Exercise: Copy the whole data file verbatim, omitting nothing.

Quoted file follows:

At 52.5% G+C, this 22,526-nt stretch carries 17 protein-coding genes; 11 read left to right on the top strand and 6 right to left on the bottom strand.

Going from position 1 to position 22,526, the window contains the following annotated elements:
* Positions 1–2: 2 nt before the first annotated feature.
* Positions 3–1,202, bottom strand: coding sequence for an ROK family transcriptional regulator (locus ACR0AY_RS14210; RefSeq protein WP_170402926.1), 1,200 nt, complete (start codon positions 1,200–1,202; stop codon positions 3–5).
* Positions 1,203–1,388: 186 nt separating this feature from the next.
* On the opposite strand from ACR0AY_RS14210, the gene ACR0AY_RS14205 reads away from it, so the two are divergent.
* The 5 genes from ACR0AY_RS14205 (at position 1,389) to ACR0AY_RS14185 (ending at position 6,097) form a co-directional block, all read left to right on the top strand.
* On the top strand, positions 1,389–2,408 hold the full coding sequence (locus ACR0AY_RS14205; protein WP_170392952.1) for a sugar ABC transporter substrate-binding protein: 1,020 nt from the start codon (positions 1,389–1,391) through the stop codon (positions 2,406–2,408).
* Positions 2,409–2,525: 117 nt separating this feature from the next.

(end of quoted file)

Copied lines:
At 52.5% G+C, this 22,526-nt stretch carries 17 protein-coding genes; 11 read left to right on the top strand and 6 right to left on the bottom strand.

Going from position 1 to position 22,526, the window contains the following annotated elements:
* Positions 1–2: 2 nt before the first annotated feature.
* Positions 3–1,202, bottom strand: coding sequence for an ROK family transcriptional regulator (locus ACR0AY_RS14210; RefSeq protein WP_170402926.1), 1,200 nt, complete (start codon positions 1,200–1,202; stop codon positions 3–5).
* Positions 1,203–1,388: 186 nt separating this feature from the next.
* On the opposite strand from ACR0AY_RS14210, the gene ACR0AY_RS14205 reads away from it, so the two are divergent.
* The 5 genes from ACR0AY_RS14205 (at position 1,389) to ACR0AY_RS14185 (ending at position 6,097) form a co-directional block, all read left to right on the top strand.
* On the top strand, positions 1,389–2,408 hold the full coding sequence (locus ACR0AY_RS14205; protein WP_170392952.1) for a sugar ABC transporter substrate-binding protein: 1,020 nt from the start codon (positions 1,389–1,391) through the stop codon (positions 2,406–2,408).
* Positions 2,409–2,525: 117 nt separating this feature from the next.